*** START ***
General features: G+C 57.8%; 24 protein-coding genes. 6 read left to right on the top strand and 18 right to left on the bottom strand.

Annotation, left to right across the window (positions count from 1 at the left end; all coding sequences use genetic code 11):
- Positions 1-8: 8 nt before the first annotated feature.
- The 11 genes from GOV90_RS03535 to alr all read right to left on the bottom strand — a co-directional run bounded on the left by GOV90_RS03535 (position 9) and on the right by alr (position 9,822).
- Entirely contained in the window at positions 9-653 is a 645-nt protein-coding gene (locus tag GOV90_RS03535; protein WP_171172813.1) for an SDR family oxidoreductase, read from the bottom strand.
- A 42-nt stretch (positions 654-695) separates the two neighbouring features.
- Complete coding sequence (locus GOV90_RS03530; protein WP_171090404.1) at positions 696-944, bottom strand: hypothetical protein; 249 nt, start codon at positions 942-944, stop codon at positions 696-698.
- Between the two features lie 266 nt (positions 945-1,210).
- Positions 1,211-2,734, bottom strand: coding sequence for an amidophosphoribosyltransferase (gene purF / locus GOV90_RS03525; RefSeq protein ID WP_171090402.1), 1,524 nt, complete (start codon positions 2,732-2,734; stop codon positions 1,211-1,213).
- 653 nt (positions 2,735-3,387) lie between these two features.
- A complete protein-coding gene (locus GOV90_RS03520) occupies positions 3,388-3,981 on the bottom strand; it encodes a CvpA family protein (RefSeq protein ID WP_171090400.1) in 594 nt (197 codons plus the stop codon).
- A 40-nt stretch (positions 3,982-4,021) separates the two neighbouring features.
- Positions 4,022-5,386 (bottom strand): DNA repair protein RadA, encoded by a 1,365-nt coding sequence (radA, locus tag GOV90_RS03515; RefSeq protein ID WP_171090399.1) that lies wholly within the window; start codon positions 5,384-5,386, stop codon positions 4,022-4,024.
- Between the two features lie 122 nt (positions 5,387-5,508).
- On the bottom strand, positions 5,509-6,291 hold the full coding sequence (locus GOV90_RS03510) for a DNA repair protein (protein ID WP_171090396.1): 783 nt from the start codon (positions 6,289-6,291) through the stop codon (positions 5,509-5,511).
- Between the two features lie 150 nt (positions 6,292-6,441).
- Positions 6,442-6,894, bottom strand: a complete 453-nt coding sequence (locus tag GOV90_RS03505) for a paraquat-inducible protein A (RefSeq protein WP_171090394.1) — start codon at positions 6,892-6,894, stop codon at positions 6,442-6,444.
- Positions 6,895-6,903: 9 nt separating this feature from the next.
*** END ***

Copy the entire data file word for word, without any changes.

General features: G+C 57.8%; 24 protein-coding genes. 6 read left to right on the top strand and 18 right to left on the bottom strand.

Annotation, left to right across the window (positions count from 1 at the left end; all coding sequences use genetic code 11):
- Positions 1-8: 8 nt before the first annotated feature.
- The 11 genes from GOV90_RS03535 to alr all read right to left on the bottom strand — a co-directional run bounded on the left by GOV90_RS03535 (position 9) and on the right by alr (position 9,822).
- Entirely contained in the window at positions 9-653 is a 645-nt protein-coding gene (locus tag GOV90_RS03535; protein WP_171172813.1) for an SDR family oxidoreductase, read from the bottom strand.
- A 42-nt stretch (positions 654-695) separates the two neighbouring features.
- Complete coding sequence (locus GOV90_RS03530; protein WP_171090404.1) at positions 696-944, bottom strand: hypothetical protein; 249 nt, start codon at positions 942-944, stop codon at positions 696-698.
- Between the two features lie 266 nt (positions 945-1,210).
- Positions 1,211-2,734, bottom strand: coding sequence for an amidophosphoribosyltransferase (gene purF / locus GOV90_RS03525; RefSeq protein ID WP_171090402.1), 1,524 nt, complete (start codon positions 2,732-2,734; stop codon positions 1,211-1,213).
- 653 nt (positions 2,735-3,387) lie between these two features.
- A complete protein-coding gene (locus GOV90_RS03520) occupies positions 3,388-3,981 on the bottom strand; it encodes a CvpA family protein (RefSeq protein ID WP_171090400.1) in 594 nt (197 codons plus the stop codon).
- A 40-nt stretch (positions 3,982-4,021) separates the two neighbouring features.
- Positions 4,022-5,386 (bottom strand): DNA repair protein RadA, encoded by a 1,365-nt coding sequence (radA, locus tag GOV90_RS03515; RefSeq protein ID WP_171090399.1) that lies wholly within the window; start codon positions 5,384-5,386, stop codon positions 4,022-4,024.
- Between the two features lie 122 nt (positions 5,387-5,508).
- On the bottom strand, positions 5,509-6,291 hold the full coding sequence (locus GOV90_RS03510) for a DNA repair protein (protein ID WP_171090396.1): 783 nt from the start codon (positions 6,289-6,291) through the stop codon (positions 5,509-5,511).
- Between the two features lie 150 nt (positions 6,292-6,441).
- Positions 6,442-6,894, bottom strand: a complete 453-nt coding sequence (locus tag GOV90_RS03505) for a paraquat-inducible protein A (RefSeq protein WP_171090394.1) — start codon at positions 6,892-6,894, stop codon at positions 6,442-6,444.
- Positions 6,895-6,903: 9 nt separating this feature from the next.